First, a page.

Braves devastated to lose Ronald Acuña: ‘All we can do is go win it all for him’

Atlanta Braves right fielder Ronald Acuna Jr. (13) waves to fans before the start of the Atlanta Braves post season workouts in preparation for the MLB Playoffs at Truist Park, Tuesday, October 3, 2023, in Atlanta. The Braves first playoff game will be on Saturday, Oct. 7, 2023 at Truist Park for game one of the NLDS. (Jason Getz / Jason.Getz@ajc.com)

Credit: Jason.Getz@ajc.com

Credit: Jason.Getz@ajc.com

Atlanta Braves right fielder Ronald Acuna Jr. (13) waves to fans before the start of the Atlanta Braves post season workouts in preparation for the MLB Playoffs at Truist Park, Tuesday, October 3, 2023, in Atlanta. The Braves first playoff game will be on Saturday, Oct. 7, 2023 at Truist Park for game one of the NLDS. (Jason Getz / Jason.Getz@ajc.com)

There’s no replacing Ronald Acuña. All the Braves can do now, as they see it, is go win it all for their MVP.

In a devastating development for the player, team and sport, Acuña suffered a torn left ACL while making an awkward movement on the bases Sunday. The Braves will play without their All-Star outfielder for the remainder of the season – again. This will be Acuña’s second such surgery in less than three calendar years after he also tore his right ACL in July 2021.

“I feel even worse for the kid than us, that he has to go through this again,” manager Brian Snitker said. “It felt like he was starting to get things turned around and going good. It’s just a freak thing that happened. I feel for him that he has to go through that process again.”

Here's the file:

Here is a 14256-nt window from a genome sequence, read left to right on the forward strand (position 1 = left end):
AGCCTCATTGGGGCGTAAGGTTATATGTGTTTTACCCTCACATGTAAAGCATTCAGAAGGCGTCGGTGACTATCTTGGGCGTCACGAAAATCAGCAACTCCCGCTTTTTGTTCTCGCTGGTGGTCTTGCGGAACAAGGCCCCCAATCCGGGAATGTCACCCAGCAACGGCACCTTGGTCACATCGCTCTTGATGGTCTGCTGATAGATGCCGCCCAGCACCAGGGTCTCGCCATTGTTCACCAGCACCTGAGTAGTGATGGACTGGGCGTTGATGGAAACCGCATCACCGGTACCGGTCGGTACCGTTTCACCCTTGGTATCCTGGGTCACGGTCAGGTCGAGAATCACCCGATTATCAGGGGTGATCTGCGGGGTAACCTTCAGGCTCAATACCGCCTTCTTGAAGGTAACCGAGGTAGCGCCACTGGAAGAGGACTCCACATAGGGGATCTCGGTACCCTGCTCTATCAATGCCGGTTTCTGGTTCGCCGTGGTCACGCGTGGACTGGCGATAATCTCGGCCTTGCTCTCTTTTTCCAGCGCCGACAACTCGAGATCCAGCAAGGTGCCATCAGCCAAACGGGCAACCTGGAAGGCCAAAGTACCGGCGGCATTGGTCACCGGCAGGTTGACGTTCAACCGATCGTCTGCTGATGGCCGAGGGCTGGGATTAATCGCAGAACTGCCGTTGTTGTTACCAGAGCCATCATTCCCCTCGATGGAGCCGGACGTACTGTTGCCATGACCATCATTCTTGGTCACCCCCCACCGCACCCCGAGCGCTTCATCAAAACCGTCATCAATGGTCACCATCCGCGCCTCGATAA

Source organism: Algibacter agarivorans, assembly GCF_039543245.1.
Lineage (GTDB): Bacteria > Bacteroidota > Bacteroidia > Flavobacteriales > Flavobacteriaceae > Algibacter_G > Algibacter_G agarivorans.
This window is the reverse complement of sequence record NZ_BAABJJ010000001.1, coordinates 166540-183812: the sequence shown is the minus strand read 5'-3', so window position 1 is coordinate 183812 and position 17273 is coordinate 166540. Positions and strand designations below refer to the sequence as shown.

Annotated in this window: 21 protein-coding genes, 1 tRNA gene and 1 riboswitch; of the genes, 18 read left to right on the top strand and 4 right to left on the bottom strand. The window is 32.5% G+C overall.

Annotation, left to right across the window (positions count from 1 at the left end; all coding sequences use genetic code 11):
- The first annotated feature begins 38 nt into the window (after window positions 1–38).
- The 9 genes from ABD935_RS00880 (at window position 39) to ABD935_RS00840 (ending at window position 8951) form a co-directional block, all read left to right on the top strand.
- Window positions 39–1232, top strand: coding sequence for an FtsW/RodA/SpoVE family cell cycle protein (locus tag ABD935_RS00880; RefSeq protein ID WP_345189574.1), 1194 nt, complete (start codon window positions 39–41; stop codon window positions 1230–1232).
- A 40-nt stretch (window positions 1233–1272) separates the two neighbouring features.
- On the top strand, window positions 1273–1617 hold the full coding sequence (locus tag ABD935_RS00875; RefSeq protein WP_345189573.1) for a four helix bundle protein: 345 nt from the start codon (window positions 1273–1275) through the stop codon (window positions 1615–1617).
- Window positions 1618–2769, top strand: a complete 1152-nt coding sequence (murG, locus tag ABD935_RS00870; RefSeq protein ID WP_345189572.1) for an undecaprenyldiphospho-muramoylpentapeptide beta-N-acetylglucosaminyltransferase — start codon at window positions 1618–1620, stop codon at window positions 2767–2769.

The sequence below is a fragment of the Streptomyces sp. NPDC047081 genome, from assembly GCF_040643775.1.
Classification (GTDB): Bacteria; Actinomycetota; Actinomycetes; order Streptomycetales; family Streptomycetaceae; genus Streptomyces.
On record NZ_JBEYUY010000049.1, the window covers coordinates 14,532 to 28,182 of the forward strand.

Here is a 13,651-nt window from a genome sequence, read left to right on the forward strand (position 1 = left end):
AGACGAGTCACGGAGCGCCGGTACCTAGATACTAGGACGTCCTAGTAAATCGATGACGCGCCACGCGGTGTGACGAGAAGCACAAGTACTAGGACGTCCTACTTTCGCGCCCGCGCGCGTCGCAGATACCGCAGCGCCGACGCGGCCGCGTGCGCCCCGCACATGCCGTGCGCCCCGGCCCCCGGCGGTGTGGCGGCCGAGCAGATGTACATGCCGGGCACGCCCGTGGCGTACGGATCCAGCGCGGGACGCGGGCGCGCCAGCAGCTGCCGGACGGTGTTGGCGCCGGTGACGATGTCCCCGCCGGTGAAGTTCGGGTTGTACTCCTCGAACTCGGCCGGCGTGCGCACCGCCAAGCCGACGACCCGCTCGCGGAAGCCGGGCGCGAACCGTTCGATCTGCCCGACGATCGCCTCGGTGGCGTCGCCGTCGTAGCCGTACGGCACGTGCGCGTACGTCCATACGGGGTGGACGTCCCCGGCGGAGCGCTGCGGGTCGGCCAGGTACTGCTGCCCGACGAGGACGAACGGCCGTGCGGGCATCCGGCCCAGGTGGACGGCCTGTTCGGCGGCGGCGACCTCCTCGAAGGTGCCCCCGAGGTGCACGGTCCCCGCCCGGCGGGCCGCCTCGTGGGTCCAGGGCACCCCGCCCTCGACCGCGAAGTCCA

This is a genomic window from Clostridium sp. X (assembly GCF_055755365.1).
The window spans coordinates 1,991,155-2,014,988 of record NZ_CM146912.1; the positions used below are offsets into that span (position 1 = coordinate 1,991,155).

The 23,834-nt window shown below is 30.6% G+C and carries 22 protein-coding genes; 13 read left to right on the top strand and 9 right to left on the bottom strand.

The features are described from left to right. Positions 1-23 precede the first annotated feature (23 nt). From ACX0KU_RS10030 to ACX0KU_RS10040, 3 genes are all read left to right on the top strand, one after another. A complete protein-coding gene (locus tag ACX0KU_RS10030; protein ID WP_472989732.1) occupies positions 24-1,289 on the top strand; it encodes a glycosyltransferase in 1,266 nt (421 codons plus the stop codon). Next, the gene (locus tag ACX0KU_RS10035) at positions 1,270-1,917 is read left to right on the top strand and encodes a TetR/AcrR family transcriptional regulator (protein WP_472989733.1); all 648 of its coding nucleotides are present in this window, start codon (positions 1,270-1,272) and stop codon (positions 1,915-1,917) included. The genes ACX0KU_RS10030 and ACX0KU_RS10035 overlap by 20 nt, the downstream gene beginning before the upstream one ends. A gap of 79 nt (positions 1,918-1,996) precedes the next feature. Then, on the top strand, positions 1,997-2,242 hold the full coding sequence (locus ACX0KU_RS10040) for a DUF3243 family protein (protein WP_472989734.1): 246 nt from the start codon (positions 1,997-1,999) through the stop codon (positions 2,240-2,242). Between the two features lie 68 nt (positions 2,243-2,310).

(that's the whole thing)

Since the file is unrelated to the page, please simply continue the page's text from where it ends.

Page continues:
Second baseman and friend Ozzie Albies: “Broken for him to go through this again. I know it’s hard, it’s not something easy. I’ve been hurt myself, so I know how it feels. It’s tough. He just has to keep his mind ready and strong and do his rehab so he can be back next year stronger than ever.”

Acuña, who doesn’t turn 27 until December, is already one of the greatest talents in baseball history. Last season, fully healthy and distanced from the previous ACL tear, he posted MLB’s first season of 40 homers (41) and 70 stolen bases (73).

He played in 159 games, leading MLB in runs (149), hits (217), stolen bases, on-base percentage (.416) and total bases (383) en route to winning his first National League MVP award.

“They call him five tool, but I think he’s a six-tool player,” Albies said. “He can do it speed-wise, power-wise, arm, catch, he’s an athlete. That’s what makes him special. He sets the tone for the entire team. When he gets on, it’s a different ballgame.”

The Venezuelan superstar also won Rookie of the Year in 2018 – when he helped spark the upstart Braves to 90 wins and a division title – and has made four All-Star teams. He has three Silver Slugger awards and has placed top-12 in MVP voting three times beyond winning it in 2023.